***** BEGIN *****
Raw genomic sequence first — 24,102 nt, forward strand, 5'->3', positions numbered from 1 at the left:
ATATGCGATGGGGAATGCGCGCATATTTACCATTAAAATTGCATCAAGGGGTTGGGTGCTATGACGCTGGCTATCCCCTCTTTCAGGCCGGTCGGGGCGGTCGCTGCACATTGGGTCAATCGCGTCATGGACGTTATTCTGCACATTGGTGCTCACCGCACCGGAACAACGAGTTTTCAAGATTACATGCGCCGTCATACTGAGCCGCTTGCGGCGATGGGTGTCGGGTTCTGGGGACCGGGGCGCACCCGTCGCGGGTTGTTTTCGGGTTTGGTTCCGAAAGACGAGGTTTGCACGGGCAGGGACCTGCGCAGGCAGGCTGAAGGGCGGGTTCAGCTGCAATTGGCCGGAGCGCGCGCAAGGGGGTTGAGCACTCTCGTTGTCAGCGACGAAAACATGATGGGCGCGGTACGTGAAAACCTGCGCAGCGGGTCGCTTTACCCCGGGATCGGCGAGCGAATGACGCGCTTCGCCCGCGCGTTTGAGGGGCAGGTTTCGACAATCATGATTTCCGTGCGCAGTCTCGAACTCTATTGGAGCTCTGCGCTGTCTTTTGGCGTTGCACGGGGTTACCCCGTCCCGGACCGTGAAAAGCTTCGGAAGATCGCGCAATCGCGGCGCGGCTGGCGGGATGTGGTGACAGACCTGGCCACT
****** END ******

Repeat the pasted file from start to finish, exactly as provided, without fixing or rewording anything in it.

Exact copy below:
Raw genomic sequence first — 24,102 nt, forward strand, 5'->3', positions numbered from 1 at the left:
ATATGCGATGGGGAATGCGCGCATATTTACCATTAAAATTGCATCAAGGGGTTGGGTGCTATGACGCTGGCTATCCCCTCTTTCAGGCCGGTCGGGGCGGTCGCTGCACATTGGGTCAATCGCGTCATGGACGTTATTCTGCACATTGGTGCTCACCGCACCGGAACAACGAGTTTTCAAGATTACATGCGCCGTCATACTGAGCCGCTTGCGGCGATGGGTGTCGGGTTCTGGGGACCGGGGCGCACCCGTCGCGGGTTGTTTTCGGGTTTGGTTCCGAAAGACGAGGTTTGCACGGGCAGGGACCTGCGCAGGCAGGCTGAAGGGCGGGTTCAGCTGCAATTGGCCGGAGCGCGCGCAAGGGGGTTGAGCACTCTCGTTGTCAGCGACGAAAACATGATGGGCGCGGTACGTGAAAACCTGCGCAGCGGGTCGCTTTACCCCGGGATCGGCGAGCGAATGACGCGCTTCGCCCGCGCGTTTGAGGGGCAGGTTTCGACAATCATGATTTCCGTGCGCAGTCTCGAACTCTATTGGAGCTCTGCGCTGTCTTTTGGCGTTGCACGGGGTTACCCCGTCCCGGACCGTGAAAAGCTTCGGAAGATCGCGCAATCGCGGCGCGGCTGGCGGGATGTGGTGACAGACCTGGCCACT